True Blood, “Trouble” and “I Got a Right to Sing The Blues”

Again, thanks to my vacation, I didn’t have time to watch the last two episodes of True Blood, let alone recap the damn things. Alas, I’ve powered through them today and combined my thoughts into one post.

It was totally compelling to be at Comic-Con to see all the True Blood banners and love during the series’ panel. No panel that I attended was bigger, featured more screaming or random swooning than that one. The crowd was in such a tizzy and you’d think that this was such an amazing, quality series. Well…for me, there’s a disconnect, especially with this season. I’ve noted repeatedly how much of a ADD-infused mess with dozens of disconnected plotlines with no end in sight. The most recent two episodes didn’t do a whole lot to convince me that was going to change. At all.

However, “Trouble” and “I Got a Right to Sing The Blues” were at least entertaining, which is something I couldn’t say for a few episodes earlier this season. And interestingly, the episodes hinted at some sort of narrative coherence, but then realized, “Why in the hell would we do that when we can just throw a series of insane, gross images at people who don’t really connect!” The coherence stems from a change in season structure, actually. In the past two seasons, the series has worked with many dangling threads — though not as many or as badly executed ones as this year — that slowly come together in the final few episodes. However, “Trouble” and “I Got a Right to Sing The Blues” pushed the characters into closer proximity, making it seem like there was something of a mid-season climax occurring. Of course, the end of “Sing The Blues” pulled a number of the characters back apart and drawing us just as far away from the story as we were before.

The one thing that kept these episodes afloat amid the gross out moments  (Tara biting Franklin, subsequently bashing in his head) and boring stories (Sam and his brother, Arlene’s pregnancy, Jason and his secret lover lady) is that the political struggle between the vampires is becoming a little bit more solidified. King Russell plan to gain more power of the surrounding territories is to marry Queen Sophie-Ann, which he can now do because Eric has at least pretended to switch allegiances and the Queen is stuck with the selling V thing. That also means that Russell is done with the lying Bill Compton, since he now thinks he’s captured Sookie and Eric is arguably more powerful and useful. However, Eric has his own plans — revenge. Flashbacks show us that weres, led by a vampire I think, killed Eric’s family when he was just a human. Some artifacts in Russell’s home suggest to Eric that the King knows a little something about that event, and it looks as though Eric is willing to play along with Russell’s politicking — and even flirt a little bit — in hopes of finding his parents’ murderer AND avoid any punishment for selling V. Eric is a much better character when he’s scheming and out for blood, so it’s a welcome transition for the character out of the lovey dovey stuff with Sookie.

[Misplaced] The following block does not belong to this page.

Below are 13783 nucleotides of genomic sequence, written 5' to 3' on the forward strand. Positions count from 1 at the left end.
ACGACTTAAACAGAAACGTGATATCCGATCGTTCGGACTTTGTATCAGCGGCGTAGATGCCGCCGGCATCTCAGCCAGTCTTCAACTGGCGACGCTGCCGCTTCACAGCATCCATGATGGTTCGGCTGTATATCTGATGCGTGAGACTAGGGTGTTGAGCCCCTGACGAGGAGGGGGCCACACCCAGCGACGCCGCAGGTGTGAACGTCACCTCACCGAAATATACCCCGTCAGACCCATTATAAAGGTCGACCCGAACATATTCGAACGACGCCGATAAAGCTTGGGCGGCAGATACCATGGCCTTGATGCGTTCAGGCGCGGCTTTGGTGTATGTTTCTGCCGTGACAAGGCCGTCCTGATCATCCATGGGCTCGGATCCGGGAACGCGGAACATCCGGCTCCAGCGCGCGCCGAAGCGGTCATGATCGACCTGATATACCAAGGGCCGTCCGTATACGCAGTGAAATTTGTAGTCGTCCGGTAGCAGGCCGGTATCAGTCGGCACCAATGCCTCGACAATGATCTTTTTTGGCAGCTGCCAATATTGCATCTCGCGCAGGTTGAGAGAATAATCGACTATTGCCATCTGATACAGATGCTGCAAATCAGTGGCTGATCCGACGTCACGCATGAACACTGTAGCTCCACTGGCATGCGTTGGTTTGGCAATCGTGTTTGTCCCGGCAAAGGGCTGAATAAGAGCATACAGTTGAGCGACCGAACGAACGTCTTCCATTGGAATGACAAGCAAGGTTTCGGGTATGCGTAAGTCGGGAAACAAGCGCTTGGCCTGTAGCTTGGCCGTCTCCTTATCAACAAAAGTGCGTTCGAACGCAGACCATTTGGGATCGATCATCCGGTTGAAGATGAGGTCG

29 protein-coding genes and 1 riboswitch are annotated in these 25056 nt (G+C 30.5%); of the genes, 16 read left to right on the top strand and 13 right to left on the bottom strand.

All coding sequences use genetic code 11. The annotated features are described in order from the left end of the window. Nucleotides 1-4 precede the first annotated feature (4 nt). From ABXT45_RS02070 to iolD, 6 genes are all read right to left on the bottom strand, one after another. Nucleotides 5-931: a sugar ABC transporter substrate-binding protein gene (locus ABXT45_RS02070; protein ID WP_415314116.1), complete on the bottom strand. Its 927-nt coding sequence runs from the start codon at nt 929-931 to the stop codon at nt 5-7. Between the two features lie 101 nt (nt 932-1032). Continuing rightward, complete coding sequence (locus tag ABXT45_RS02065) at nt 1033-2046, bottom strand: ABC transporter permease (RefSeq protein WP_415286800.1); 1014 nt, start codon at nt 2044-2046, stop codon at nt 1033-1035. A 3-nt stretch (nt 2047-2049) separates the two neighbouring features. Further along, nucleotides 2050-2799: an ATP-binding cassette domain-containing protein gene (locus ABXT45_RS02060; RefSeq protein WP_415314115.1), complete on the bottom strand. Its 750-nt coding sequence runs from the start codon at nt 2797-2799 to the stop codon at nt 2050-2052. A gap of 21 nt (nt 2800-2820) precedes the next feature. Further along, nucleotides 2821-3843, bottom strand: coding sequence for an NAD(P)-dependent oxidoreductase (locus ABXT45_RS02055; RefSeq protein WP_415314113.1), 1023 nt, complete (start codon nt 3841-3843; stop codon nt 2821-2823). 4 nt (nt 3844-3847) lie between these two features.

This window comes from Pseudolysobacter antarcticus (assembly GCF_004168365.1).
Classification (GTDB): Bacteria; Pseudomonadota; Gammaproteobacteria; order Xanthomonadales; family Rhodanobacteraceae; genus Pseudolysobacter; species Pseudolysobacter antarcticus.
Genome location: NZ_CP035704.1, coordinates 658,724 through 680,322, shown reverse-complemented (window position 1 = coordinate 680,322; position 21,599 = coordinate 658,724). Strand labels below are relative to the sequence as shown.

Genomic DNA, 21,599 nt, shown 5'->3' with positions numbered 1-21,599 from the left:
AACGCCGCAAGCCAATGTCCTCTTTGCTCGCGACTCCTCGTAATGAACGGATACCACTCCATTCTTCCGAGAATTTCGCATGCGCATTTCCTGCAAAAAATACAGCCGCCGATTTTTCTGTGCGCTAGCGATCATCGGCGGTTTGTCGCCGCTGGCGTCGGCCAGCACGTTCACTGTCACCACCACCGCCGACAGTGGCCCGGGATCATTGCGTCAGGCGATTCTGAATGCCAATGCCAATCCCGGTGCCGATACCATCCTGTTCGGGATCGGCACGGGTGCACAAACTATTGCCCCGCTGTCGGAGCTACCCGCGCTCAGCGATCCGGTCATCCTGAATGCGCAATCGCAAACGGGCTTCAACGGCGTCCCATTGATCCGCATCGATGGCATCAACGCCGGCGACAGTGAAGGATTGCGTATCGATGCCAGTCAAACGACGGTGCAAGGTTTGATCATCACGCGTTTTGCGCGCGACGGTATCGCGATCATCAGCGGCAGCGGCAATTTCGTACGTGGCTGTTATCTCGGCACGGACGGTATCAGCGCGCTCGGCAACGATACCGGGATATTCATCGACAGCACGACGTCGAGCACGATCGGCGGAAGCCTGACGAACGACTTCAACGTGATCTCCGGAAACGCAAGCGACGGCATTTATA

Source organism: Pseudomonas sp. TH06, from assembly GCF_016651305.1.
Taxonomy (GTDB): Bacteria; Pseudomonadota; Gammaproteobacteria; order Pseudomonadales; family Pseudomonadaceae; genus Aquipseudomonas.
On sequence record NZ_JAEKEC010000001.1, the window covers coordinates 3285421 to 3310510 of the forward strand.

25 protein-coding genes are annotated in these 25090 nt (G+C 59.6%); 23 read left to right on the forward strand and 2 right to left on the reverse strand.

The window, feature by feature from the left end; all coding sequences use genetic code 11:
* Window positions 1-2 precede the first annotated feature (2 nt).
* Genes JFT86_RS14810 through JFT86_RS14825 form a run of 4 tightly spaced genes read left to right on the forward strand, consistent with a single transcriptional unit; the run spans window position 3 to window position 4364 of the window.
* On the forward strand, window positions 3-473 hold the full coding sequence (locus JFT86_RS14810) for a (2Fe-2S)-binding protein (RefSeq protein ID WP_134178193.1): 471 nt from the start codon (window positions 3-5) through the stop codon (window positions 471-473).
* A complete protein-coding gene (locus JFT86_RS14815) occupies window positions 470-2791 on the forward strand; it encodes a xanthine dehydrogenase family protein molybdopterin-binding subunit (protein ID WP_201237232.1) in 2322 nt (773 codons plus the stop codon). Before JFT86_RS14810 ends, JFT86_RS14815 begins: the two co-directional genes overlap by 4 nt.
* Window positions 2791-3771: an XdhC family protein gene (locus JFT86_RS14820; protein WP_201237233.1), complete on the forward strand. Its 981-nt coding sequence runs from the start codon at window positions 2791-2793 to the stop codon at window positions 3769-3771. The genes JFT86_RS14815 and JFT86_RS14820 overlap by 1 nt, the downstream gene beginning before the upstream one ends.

And really, that paragraph of plot carried these two episodes. Like I mentioned above, Sam, Arlene, Jessica and Jason are trapped in very goofy, if only sometimes smiling-inducing stories that could totally be cut and the series would seem much, much leaner and coherent. I like Jessica, but don’t care about her small-time struggles as a baby vamp, even though that story is being played fairly low-key. I don’t care that Arlene is stupidly keeping the pregnancy a secret, I really don’t care about Jason’s new, mysterious love interest (because that always goes well on this series) and I sure as hell DO NOT care about Sam and his horrible, horrible family. Ugh.

The rest of the stuff happening I can really take or leave. Tara and Franklin made nice, creepy and entertaining couple, and although I was certainly a little grossed out by her actions — drinking his blood, beating his head in — it was actually cool to see the Tara that doesn’t suck. You know, the one with the major chip on her shoulder and total survival instincts? That and her note to Sookie that going after Bill makes her a damn idiot was all great — even if Tara is also a damn idiot.

Sookie didn’t have a whole lot to do in either episode, but the moments she did have were big and (I guess?) monumental. She used her microwave finger power again, and now everyone’s really up in arms about what she is. Honestly, I don’t really care, but it was interesting to have her admit that her grandfather was like her because I don’t think that’s come to light on her end before(?). Sookie more than held her own against Russell and it’s expected that she’d go back to Bill despite his constant “Get away from me” chatter, so whatever.

Finally, gotta give props to the writers for bringing about Jesus and giving Lafayette a little bit of normalcy in his life. It was odd and heart-warming to see him blush and flirt for a few episodes. Heck, it was really nice to have Jesus around, because as of now, he appears to be a totally normal dude. Of course, things didn’t go as planned and now I’m sure that Jesus will probably end up being some sort of creature.

In any event, the season has turned the corner just a little bit, but for nearly half of these two episodes, I was still bored or insulted. And based on the sizzle reel I saw at Comic-Con, I’m guessing it’s not going to get any better.


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